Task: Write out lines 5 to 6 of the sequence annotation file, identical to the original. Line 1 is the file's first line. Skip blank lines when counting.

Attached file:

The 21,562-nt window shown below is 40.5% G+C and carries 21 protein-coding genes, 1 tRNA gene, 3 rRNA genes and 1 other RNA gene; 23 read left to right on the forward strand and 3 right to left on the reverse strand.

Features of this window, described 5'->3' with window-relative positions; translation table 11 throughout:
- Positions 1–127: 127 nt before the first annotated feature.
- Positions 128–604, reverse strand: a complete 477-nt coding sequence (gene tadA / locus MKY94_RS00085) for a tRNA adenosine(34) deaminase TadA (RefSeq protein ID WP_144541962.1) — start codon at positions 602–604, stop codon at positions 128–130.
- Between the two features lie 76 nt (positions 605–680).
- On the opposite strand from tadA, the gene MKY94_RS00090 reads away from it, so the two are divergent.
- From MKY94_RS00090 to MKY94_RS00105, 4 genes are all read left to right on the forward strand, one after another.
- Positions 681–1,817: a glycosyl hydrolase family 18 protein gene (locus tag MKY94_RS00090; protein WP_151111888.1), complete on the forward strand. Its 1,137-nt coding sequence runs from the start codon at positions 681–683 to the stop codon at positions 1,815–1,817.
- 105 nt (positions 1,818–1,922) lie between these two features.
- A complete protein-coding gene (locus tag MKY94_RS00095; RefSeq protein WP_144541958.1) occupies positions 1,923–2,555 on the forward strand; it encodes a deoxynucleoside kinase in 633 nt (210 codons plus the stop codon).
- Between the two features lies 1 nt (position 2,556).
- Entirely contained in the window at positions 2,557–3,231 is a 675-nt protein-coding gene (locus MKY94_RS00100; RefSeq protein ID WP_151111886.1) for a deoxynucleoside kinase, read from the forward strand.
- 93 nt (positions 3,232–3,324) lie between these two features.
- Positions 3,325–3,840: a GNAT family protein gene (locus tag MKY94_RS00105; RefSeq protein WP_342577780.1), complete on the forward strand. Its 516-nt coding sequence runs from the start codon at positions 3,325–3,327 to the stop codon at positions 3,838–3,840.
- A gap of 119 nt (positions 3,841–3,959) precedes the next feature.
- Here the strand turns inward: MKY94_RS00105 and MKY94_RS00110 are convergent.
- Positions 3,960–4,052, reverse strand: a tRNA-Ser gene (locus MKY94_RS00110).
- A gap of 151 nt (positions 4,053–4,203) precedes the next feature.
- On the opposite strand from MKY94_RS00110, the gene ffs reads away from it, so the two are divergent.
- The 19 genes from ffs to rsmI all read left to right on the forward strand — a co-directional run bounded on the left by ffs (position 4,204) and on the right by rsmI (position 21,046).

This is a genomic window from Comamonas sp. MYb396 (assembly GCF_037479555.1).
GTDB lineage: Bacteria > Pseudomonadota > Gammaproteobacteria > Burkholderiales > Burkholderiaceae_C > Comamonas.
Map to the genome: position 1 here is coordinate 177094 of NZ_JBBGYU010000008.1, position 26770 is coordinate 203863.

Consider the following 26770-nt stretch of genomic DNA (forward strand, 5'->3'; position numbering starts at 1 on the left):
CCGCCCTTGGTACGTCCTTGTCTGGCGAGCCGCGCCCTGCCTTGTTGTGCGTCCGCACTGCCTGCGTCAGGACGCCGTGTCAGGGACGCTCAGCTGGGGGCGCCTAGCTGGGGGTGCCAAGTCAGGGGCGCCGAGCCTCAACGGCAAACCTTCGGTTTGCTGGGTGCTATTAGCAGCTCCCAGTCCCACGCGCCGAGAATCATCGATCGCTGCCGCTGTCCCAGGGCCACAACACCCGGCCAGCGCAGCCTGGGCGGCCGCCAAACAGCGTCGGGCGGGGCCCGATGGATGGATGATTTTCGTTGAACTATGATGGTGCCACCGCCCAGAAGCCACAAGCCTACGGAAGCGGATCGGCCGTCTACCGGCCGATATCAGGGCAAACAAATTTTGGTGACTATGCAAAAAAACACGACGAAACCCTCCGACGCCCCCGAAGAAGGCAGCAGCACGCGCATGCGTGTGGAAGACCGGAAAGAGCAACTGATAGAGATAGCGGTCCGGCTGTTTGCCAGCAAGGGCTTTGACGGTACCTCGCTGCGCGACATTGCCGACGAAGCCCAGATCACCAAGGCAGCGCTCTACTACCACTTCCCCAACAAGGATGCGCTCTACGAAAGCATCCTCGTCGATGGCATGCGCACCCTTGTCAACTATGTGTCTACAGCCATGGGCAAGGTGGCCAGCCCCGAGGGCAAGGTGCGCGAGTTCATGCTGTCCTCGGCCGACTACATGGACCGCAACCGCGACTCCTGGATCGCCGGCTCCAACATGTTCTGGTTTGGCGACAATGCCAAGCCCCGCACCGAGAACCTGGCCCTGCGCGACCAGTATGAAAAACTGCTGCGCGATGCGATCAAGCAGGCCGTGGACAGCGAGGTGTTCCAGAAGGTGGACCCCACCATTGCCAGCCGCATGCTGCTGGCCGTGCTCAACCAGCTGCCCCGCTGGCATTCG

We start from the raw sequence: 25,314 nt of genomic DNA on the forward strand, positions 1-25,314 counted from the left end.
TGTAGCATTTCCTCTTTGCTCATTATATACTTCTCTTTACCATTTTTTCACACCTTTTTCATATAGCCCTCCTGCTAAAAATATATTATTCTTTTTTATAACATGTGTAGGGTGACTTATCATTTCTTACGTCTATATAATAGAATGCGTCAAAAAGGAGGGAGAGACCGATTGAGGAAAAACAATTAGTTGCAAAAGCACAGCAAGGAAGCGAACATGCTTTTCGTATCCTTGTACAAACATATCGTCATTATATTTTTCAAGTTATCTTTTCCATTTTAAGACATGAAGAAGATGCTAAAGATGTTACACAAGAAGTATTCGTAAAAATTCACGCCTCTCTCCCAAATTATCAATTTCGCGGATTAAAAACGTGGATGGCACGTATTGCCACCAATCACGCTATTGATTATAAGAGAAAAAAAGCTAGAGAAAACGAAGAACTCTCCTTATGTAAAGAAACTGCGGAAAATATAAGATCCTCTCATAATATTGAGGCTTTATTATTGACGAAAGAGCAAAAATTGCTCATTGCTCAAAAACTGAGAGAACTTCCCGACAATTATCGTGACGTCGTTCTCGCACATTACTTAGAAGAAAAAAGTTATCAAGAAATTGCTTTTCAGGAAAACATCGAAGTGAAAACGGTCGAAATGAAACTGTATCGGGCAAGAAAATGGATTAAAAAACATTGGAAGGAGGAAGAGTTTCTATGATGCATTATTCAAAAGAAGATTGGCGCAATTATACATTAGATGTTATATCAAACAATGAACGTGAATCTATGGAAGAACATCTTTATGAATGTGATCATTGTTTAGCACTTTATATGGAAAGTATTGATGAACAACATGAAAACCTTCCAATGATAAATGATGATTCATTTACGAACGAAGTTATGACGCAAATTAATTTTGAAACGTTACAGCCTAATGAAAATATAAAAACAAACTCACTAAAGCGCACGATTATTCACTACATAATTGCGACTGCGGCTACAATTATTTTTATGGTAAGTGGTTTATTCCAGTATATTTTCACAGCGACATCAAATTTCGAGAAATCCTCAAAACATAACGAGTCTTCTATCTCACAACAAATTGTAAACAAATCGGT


- Between the two features lie 76 nt (positions 605–680).
- On the opposite strand from tadA, the gene MKY94_RS00090 reads away from it, so the two are divergent.